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What's behind SCOTUS' ruling on Texas abortion clinics?




Texas abortion provider Amy Hagstrom-Miller looks on as Nancy Northup, President of The Center for Reproductive Rights speaks to the media outside of the U.S. Supreme Court on June 27, 2016 in Washington, DC.
Texas abortion provider Amy Hagstrom-Miller looks on as Nancy Northup, President of The Center for Reproductive Rights speaks to the media outside of the U.S. Supreme Court on June 27, 2016 in Washington, DC.
Pete Marovich/Getty Images

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In a 5-3 ruling, the Supreme Court struck down a Texas anti-abortion law on Monday and finds that it puts “undue burden” on a woman’s constitutional right to an abortion.

The case, “Whole Woman’s Health v. Hellerstedt,” is the first abortion case the High Court has considered in more than 20 years.

The law in question, HB2, requires abortion doctors to have admitting privileges at local hospitals and abortion clinics to have similar building standards as ambulatory surgical centers. The medical benefit of this regulation has been widely questioned.

“The facts are that an abortion is a very safe procedure,” said Emily Martin, general counsel with the National Women’s Law Center. “These rules in Texas actually had the impact of making abortion more dangerous, because they meant women were not able to access abortion until later in their pregnancies.”

Not everyone celebrated the justices’ ruling.  

“It’s very disappointing,” said Linda Schleuter, president of the nonprofit Trinity Legal Center, which filed an amicus brief on behalf of the respondents in the case. “Texas has tried to do what was best for women, but the court has changed the legal standard. It came to a conclusion that, I think, politically it wanted to come to, but basically it wasn’t based on prior procedural law.”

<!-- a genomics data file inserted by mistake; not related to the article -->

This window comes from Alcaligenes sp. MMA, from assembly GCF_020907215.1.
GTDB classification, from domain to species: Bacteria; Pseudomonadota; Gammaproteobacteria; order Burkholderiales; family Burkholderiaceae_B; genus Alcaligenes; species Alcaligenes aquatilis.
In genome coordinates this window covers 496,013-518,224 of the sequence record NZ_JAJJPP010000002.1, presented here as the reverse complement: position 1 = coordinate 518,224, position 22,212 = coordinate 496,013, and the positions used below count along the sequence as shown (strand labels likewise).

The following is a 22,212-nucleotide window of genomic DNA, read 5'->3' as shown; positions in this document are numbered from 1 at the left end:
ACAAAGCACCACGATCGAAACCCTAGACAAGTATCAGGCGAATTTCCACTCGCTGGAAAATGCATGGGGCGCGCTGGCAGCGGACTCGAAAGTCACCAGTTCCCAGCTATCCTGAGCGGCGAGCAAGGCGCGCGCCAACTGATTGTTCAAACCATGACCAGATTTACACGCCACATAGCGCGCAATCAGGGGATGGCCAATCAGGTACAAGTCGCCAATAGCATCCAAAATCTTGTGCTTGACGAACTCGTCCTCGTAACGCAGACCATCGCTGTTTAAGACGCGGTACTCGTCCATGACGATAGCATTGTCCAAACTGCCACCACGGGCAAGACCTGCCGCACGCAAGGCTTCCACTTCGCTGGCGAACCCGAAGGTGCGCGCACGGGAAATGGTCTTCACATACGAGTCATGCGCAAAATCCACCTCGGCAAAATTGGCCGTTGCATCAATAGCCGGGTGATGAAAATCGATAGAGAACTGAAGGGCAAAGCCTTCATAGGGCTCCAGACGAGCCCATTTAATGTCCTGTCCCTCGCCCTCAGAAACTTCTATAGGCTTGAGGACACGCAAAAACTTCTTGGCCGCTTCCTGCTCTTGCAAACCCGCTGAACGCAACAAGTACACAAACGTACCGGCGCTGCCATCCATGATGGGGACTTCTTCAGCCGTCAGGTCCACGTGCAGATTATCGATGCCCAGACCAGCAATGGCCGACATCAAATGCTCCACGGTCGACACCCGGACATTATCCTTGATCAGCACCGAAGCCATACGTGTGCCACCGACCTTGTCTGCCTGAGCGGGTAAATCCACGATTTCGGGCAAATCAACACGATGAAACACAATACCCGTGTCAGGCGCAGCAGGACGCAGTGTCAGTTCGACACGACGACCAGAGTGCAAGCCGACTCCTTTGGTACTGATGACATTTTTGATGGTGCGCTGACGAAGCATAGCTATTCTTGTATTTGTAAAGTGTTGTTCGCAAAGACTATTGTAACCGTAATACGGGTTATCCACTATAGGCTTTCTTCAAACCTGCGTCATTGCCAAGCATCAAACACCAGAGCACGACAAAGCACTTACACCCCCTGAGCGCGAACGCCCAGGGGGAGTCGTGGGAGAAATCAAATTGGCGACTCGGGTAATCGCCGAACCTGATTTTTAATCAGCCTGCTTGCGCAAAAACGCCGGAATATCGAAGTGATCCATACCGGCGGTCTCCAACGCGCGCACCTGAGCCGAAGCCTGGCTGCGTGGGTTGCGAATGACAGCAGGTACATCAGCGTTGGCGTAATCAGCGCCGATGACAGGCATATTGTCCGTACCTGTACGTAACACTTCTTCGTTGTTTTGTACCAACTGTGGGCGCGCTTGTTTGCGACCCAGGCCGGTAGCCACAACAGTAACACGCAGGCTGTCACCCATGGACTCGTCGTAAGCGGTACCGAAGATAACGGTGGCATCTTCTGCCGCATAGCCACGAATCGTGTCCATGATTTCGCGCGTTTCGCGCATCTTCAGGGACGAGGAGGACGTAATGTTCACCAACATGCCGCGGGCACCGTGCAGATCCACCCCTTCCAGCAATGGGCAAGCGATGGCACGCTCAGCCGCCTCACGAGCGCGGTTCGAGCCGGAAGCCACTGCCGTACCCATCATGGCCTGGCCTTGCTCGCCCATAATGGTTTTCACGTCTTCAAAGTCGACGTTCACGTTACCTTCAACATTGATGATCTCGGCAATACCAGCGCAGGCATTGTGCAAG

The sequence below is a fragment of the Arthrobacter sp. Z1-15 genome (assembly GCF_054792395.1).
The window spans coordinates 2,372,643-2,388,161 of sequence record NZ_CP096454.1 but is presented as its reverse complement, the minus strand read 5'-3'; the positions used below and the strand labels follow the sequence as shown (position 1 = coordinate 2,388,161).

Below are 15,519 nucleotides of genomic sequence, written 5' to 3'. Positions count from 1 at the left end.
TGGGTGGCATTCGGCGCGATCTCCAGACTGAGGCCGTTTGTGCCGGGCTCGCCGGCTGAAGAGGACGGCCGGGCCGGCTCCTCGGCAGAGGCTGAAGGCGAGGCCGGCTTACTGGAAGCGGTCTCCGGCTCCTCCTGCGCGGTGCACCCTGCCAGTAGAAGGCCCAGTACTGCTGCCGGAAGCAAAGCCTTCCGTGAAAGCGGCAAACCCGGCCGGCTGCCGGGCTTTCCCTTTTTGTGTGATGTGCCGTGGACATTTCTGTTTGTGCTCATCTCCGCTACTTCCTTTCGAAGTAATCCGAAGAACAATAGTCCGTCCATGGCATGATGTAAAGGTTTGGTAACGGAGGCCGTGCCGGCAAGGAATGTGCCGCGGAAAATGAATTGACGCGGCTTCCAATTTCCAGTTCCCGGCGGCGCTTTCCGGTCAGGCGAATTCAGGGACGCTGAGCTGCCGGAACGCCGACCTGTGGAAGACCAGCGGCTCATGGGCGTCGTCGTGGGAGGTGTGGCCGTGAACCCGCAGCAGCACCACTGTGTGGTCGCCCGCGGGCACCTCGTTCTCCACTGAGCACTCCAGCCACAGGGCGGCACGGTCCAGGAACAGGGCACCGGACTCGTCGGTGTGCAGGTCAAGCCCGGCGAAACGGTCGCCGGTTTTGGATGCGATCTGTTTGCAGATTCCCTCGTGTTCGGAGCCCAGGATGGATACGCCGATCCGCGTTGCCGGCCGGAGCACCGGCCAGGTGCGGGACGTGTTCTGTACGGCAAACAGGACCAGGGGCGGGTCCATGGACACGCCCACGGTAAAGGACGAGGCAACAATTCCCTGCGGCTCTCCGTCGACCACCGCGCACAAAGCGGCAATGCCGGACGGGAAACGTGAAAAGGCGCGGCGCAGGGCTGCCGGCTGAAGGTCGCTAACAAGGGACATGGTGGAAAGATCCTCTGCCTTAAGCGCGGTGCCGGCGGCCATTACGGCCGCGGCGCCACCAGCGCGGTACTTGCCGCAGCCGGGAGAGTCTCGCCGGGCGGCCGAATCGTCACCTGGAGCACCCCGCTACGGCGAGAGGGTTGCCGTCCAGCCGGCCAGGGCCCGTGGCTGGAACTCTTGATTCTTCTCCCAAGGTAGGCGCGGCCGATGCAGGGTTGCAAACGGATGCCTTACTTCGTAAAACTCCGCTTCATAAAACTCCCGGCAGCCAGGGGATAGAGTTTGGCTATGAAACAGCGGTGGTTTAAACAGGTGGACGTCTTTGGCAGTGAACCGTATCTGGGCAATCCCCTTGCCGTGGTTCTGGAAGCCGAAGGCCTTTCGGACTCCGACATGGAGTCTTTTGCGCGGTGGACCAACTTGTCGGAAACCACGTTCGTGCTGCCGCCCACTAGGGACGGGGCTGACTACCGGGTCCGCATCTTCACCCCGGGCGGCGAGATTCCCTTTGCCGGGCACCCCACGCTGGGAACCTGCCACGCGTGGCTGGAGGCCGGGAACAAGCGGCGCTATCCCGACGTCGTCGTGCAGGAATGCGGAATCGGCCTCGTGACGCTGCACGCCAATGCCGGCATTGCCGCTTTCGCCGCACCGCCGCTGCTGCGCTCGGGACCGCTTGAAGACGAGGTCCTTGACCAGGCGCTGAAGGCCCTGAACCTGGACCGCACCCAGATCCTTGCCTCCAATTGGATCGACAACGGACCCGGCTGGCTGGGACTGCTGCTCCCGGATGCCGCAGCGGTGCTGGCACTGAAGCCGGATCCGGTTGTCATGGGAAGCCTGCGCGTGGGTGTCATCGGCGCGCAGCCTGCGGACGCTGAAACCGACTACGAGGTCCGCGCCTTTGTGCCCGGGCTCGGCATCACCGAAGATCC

With only eight justices on the bench, many observers had expected a deadlocked decision. But Justice Kennedy, as in so many important cases in the last couple years, provided the swing vote that tipped the ruling.

Frank Colucci, a political scientist who has written a book about Justice Kennedy, said that
Kennedy has largely voted to uphold state legislation to regulate abortion in the past, making his vote Monday somewhat surprising. His central role in the decision, however, was anything but.

“Kennedy has been a critical role in the abortion cases since he’s been on the court,” said Colucci.

Guests:

David Savage, Supreme Court reporter, Los Angeles Times

Linda Schlueter, President of Trinity Legal Center, a nonprofit litigation and legislation support center focused on women’s reproductive health issues based in San Antonio, Texas. It filed an amicus brief on behalf of the respondents in the case  

Emily Martin, General Counsel with the National Women’s Law Center, which has filed an amicus brief on behalf of the petitioners in the case

Frank Colucci, author of the book, “Justice Kennedy’s Jurisprudence: The Full and Necessary Meaning of Liberty” (University Press of Kansas, 2009), and an associate professor political science at Purdue University Northwest in Indiana